while technology And the business world worked over the weekend, according to developer operations (DevOps) firm GitLab. filed to go public. Before we get into our time, we’ll need to pause, digest the company’s S-1 filing, and come to some preliminary conclusions.
GitLab competes with GitHub, which Microsoft bought back in 2018 for $7.5 billion.
The company is notable for its long-held, remote-first stance, and for being more public with its metrics than most unicorns — for the time being, GitLab has announced November 18, to take an example, in its public plans. , 2020 IPO was targeted. We also knew when it crossed the $100 million recurring revenue threshold.
Given GitLab’s recent results, the low operating loss over the past two quarters is good news for the company.
Therefore, the company’s IPO was expected for a long time. In its last primary transaction, GitLab raised $286 million at a post-money valuation of $2.75 billion, per pitchbook data. The same information source also notes that GitLab executed a secondary transaction worth $195 million earlier this year, giving the company a valuation of $6 billion.
Let’s analyze GitLab’s growth rate, its eventual pre-IPO scale, its SaaS metrics, and then ask if we think it can surpass its most recent private-market value. sound good? let’s Rock.
GitLab is intended to be listed on the Nasdaq under the symbol “GTLB”. Its IPO filing pegs the placeholder at $100 million, although that figure will change when the company sets an initial price range for its shares. Its fiscal year ends on January 31, meaning that its quarters are offset by one month from traditional calendar periods.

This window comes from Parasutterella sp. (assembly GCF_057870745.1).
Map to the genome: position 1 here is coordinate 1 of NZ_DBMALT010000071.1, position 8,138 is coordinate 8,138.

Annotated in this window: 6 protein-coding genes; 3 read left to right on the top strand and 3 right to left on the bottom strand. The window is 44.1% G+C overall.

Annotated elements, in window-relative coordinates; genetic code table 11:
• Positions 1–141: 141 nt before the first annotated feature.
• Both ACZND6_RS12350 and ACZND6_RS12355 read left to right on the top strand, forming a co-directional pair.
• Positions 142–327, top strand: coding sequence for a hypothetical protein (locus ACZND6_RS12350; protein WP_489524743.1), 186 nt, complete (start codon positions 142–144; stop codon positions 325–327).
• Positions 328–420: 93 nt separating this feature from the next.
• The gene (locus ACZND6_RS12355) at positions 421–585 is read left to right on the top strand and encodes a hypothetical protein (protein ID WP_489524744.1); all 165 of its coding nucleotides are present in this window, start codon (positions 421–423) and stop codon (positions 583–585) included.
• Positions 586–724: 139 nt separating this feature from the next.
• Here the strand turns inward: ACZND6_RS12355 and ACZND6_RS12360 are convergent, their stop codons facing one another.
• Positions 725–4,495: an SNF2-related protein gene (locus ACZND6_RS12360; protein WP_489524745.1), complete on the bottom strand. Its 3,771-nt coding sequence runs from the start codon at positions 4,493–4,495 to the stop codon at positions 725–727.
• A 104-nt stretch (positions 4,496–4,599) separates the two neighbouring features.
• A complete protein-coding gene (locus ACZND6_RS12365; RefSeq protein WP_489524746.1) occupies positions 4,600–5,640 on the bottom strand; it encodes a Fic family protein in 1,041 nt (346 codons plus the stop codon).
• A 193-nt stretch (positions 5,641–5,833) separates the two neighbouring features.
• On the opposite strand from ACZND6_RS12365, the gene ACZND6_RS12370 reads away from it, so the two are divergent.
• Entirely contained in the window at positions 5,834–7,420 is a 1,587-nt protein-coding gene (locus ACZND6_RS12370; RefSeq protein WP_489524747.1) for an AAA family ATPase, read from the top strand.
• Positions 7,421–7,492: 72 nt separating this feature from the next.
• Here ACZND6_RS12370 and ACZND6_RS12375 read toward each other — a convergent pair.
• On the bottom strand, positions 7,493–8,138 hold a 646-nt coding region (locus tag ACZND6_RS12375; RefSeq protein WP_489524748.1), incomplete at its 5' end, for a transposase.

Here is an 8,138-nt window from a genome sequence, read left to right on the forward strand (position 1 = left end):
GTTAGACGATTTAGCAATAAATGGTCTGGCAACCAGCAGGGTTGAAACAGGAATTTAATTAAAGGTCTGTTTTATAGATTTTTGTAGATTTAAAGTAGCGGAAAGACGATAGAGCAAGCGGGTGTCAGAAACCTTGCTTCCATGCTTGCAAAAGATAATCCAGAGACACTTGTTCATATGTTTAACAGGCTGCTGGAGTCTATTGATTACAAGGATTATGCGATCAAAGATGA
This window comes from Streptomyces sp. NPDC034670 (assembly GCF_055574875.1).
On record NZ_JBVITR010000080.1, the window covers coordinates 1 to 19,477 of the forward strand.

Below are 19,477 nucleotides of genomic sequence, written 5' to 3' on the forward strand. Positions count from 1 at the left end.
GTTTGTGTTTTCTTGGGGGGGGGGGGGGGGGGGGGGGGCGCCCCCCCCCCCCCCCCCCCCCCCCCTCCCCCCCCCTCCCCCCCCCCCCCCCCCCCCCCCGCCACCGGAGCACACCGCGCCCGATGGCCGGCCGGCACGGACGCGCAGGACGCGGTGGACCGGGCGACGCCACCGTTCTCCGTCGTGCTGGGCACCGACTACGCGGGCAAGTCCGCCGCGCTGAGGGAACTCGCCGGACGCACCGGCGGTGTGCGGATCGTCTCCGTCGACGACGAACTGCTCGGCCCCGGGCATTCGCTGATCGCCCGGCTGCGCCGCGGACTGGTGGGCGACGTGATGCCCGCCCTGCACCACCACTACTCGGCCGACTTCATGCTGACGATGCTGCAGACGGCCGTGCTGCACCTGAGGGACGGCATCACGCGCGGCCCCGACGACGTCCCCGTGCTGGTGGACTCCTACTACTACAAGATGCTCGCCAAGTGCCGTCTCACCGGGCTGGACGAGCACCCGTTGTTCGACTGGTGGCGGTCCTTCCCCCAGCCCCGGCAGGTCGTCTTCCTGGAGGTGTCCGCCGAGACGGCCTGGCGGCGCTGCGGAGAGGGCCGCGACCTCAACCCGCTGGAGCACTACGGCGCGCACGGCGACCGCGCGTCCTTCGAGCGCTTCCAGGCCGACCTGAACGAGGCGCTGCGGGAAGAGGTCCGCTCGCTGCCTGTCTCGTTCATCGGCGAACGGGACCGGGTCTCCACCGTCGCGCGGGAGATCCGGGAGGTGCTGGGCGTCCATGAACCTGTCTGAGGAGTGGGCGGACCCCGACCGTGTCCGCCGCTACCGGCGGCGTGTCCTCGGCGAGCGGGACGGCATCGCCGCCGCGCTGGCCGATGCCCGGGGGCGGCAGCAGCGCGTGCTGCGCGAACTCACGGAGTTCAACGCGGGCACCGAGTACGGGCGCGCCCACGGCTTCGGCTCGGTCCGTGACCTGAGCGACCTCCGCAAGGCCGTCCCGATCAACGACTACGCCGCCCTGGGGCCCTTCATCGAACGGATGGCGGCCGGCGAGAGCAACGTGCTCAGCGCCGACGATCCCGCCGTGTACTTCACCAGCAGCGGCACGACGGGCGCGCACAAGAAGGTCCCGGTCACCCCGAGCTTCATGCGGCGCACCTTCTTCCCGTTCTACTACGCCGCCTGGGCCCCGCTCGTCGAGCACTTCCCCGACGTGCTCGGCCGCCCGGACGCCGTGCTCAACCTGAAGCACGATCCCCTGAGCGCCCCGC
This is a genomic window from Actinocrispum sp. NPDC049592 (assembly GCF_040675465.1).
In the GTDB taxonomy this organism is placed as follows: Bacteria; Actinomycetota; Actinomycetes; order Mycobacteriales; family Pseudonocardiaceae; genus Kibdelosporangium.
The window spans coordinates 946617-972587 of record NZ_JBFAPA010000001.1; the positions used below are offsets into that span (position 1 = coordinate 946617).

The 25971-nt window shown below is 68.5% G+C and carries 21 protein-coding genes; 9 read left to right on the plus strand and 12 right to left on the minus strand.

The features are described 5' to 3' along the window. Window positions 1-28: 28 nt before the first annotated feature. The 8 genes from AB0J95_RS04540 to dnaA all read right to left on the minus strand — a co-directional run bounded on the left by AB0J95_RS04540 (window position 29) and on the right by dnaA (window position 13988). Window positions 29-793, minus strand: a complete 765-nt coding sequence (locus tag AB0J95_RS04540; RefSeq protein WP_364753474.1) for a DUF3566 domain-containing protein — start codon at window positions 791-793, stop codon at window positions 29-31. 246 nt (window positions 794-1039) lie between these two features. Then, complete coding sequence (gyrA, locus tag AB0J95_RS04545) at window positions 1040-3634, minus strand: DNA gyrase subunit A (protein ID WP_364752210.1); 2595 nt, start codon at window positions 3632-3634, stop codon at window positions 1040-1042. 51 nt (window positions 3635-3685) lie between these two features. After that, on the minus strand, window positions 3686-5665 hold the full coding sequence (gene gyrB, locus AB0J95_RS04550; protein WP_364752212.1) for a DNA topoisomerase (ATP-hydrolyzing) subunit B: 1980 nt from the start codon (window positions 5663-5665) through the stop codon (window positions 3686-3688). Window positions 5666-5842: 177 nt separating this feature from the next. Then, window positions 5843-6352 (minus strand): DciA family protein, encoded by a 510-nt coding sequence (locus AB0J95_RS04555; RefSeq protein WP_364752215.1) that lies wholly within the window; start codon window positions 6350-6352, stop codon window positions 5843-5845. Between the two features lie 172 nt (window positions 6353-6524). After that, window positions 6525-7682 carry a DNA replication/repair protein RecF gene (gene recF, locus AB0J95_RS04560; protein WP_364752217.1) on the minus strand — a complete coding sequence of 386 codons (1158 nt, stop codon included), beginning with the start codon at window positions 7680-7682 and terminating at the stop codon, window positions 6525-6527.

Let’s start with big numbers.
In its fiscal year ended January 2020, GitLab posted revenue of $81.2 million, gross profit of $71.9 million, an operating loss of $128.4 million, and a marginally higher net loss of $130.7 million.
And in the year ended January 31, 2021, GitLab’s revenue grew nearly 87% from a year earlier to $152.2 million. The company’s gross profit increased approximately 86% to $133.7 million, and operating loss increased approximately 67% to $213.9 million. Its net loss totaled $192.2 million.
It paints the picture of a SaaS company growing rapidly at scale, with essentially flat gross margins (88%). Growth hasn’t been cheap either – GitLab has spent more on sales and marketing than it earned in gross profit over the past two fiscal years.